I can't tell you how often I hear the adage "Two wrongs don't make a right” improperly thrown around. It's usually a wise saying to fighting schoolchildren, but just because two actions are similar doesn't mean their moral justifications (or lack thereof) must also be.
For example, taking a life is not morally the same across the board. Is the murder of an innocent child caught in gang cross-fire the same as killing a terrorist? Is the assassination of the president of the United States equal to the killing of Hitler?
No one is in favor of violent death; no one likes the killing of other human beings. But the choice to not fight evil may be the most immoral position of all.
A jury in California just recommended that Scott Peterson receive the death penalty for the remorseless killing of his wife and unborn child. Peterson's mother, lying ill in bed, begs “don't do this to me.” We can empathize with the mother, yet society may still have to put her son to death.
Without arguing the validity of capital punishment - there are many attendant issues that go far beyond the scope of this short article* - we can recognize that compassion for victims and their families takes precedence over compassion for the evil-doer. That too much compassion for the wicked distorts our perspective and confuses our values.
Jews are not pacifists. Despite negative stereotypes, we believe in fighting our oppressors. We believe in fighting for our faith, our people, our land. The Torah and the book of Joshua are rife with battles. We are neither cowards and doves, nor hawks and warmongers. But in certain times and certain situations, there is a need to fight. Your family, your people, your values may be at stake.
An oft-quoted variation on two wrongs don't make a right is “violence doesn't solve anything.” But at times that is the only way that tyrannical dictators are stopped (think Hitler), aggressive nations are repelled, slavery is abolished. Even winning the battle against crime frequently requires tough measures. Of course we must not be overeager or trigger-happy, and objective, sagacious deliberations are in order, but there is, unfortunately, a time and place.
Unfortunately - because it's a painful tragedy to see what other human beings can become. Unfortunately - because we would prefer that our enemies repent obviating the need for drastic action. Unfortunately - because of the toll it takes on us.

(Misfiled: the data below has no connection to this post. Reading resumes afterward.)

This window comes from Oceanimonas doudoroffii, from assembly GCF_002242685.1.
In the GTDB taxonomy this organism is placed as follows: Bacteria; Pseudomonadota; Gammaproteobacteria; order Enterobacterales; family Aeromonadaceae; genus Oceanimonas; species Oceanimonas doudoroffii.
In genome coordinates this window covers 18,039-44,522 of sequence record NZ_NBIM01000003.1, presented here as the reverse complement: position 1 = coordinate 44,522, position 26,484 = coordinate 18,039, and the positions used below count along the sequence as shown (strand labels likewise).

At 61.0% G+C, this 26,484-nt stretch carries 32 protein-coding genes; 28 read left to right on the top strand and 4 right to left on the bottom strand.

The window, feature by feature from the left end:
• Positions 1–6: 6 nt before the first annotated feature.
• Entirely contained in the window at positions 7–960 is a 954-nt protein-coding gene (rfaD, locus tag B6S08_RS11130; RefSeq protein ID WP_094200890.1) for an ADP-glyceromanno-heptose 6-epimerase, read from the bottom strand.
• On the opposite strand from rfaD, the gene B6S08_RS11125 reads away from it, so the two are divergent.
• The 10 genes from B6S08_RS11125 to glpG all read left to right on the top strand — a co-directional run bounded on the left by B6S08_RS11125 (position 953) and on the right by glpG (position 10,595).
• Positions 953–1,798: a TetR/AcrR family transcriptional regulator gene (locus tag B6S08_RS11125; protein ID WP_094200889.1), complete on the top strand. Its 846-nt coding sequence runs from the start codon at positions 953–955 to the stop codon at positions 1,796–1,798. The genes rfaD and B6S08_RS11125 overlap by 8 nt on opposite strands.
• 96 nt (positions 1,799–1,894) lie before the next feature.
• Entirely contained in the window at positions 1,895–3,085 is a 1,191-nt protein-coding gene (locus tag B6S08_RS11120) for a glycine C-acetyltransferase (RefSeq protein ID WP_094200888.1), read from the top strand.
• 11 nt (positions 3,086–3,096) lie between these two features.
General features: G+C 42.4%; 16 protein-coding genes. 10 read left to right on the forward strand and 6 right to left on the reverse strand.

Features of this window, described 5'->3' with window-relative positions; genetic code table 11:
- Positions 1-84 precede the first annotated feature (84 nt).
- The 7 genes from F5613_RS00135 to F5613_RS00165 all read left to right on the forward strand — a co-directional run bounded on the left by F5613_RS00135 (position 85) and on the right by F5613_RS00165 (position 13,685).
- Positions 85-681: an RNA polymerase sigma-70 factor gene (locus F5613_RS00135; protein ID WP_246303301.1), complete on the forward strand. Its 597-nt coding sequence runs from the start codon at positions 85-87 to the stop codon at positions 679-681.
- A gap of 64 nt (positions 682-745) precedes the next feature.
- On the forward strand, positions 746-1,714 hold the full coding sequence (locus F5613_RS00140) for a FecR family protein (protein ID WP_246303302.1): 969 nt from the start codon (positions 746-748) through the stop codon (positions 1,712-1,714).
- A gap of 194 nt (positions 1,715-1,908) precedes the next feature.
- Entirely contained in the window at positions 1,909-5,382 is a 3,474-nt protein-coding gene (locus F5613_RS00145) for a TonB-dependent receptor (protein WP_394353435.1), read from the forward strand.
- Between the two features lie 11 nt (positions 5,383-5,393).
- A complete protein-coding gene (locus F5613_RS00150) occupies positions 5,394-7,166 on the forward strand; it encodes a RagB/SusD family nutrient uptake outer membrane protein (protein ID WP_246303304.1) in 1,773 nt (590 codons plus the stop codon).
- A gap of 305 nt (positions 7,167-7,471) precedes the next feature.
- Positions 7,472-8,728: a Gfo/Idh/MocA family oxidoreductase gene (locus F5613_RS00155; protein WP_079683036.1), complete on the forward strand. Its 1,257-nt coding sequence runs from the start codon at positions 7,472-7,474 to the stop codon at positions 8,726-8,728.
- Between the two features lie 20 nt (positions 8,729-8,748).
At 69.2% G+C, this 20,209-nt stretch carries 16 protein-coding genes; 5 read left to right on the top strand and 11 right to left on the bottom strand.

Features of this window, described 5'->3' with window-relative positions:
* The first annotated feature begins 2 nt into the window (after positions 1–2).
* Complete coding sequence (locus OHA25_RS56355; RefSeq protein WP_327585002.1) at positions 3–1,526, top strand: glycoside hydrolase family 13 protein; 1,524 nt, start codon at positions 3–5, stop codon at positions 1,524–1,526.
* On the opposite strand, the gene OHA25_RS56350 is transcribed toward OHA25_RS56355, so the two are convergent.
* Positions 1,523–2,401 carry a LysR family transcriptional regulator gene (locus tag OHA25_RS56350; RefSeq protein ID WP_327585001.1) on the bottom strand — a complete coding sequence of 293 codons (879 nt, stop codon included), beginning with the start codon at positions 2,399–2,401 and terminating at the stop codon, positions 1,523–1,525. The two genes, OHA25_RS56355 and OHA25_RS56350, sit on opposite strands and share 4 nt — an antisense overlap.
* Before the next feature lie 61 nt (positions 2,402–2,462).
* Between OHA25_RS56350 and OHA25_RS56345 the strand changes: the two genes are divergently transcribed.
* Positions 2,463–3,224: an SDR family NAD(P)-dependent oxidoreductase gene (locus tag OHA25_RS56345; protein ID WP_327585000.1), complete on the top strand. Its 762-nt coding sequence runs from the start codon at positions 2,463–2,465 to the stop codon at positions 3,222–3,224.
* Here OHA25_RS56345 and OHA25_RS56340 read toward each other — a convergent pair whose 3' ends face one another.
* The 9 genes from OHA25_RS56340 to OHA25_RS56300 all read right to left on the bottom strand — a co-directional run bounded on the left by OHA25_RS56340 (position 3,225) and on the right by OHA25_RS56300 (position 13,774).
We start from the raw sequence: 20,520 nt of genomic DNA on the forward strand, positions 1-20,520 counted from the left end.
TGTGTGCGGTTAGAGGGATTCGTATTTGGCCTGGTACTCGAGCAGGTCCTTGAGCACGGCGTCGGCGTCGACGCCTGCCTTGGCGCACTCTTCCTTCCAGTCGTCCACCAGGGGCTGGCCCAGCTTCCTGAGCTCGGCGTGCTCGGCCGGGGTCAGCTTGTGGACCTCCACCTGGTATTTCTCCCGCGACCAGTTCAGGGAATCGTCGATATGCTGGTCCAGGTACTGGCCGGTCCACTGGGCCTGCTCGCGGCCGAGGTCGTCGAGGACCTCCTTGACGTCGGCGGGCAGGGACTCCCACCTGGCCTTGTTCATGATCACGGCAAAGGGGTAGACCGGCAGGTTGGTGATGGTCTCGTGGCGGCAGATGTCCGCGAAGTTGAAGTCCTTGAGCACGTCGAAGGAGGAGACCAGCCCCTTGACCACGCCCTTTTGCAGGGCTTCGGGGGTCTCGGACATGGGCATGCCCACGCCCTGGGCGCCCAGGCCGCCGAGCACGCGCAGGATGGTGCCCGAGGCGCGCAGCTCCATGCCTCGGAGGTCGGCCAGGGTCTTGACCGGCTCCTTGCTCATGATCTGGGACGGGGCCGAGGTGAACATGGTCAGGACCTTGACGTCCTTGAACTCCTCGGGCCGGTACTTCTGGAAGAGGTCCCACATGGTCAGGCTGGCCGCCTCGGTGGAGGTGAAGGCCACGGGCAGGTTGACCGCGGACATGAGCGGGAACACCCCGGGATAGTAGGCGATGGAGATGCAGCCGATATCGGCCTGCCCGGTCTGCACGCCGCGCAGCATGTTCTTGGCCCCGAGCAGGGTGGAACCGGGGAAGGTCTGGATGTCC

Golda Meir is alleged to have said, “I can forgive the Arabs for murdering our children, but not for turning our children into murderers.”
Counteracting with Kindness
What is the price we pay in this bloody battle? Is there any antidote? I take comfort from two sources - the Torah and (l'havdil) my son's Animorphs books.
The Animorphs series (I confess to having read about three pages) invokes the classic fight of good versus evil. Evil aliens are trying to take over the earth and four children, with the particular ability to morph into animals, must try to save it. They accept the responsibility (a lesson in and of itself) but not without pain. They accept the violence, but not without remorse. The violence gives no pleasure but they recognize the necessity.
How do they respond to the potential hardening of the soul?
If you are in danger of developing a callous on your soul, open yourself up to giving.
One of the characters, Rachel, cares for wounded animals. In healing them, she believes she heals herself.
Destroy evil, then go out and help someone in need. If you are in danger of developing a callous on your soul, open yourself up to giving - to children, to the poor, to the uneducated, to the innocent. Surely this can counter the requisite killing of the inhumane.
But far more powerful than Animorphs is the Almighty's promise to His people. In the book of Deuteronomy, He exhorts the children of Israel to completely destroy idolatrous cities. No one and nothing should remain. And then the verse says “…and He will give you mercy and be merciful to you…” (Deut. 13:18).
The commentator, the Ohr HaChaim, explains the seeming redundancy. The punishment of the idolatrous city could easily make the Jewish people indifferent to suffering. One could expect it to erode their natural feelings of mercy and make them heartless and cruel. In response to this fear, God promises to infuse them with new feelings of sensitivity and compassion. Once the people have become more merciful than ever, they will deserve to be treated mercifully by God.
This is not a license to kill. It is a recognition that there are times where taking a life is the appropriate, moral and compassionate thing to do. And we shouldn't balk at doing our duty.
The Talmud teaches that if you are compassionate to the cruel, you will end up being cruel to the kind. Life may not be black and white but it must be well thought-out shades of gray.
As King Solomon wrote in Ecclesiastes (and as immortalized in folk song), “To everything there is a season… a time for war and a time for peace” (3:1,8).
We pray, now as always, that today's battle will be the final one, and that lasting peace will ensue.
*This article should in no way be construed as taking a position on the death penalty vis-à-vis Western courts. The Torah position on this issue is very complex, and this article is only addressing the topic of fighting evil.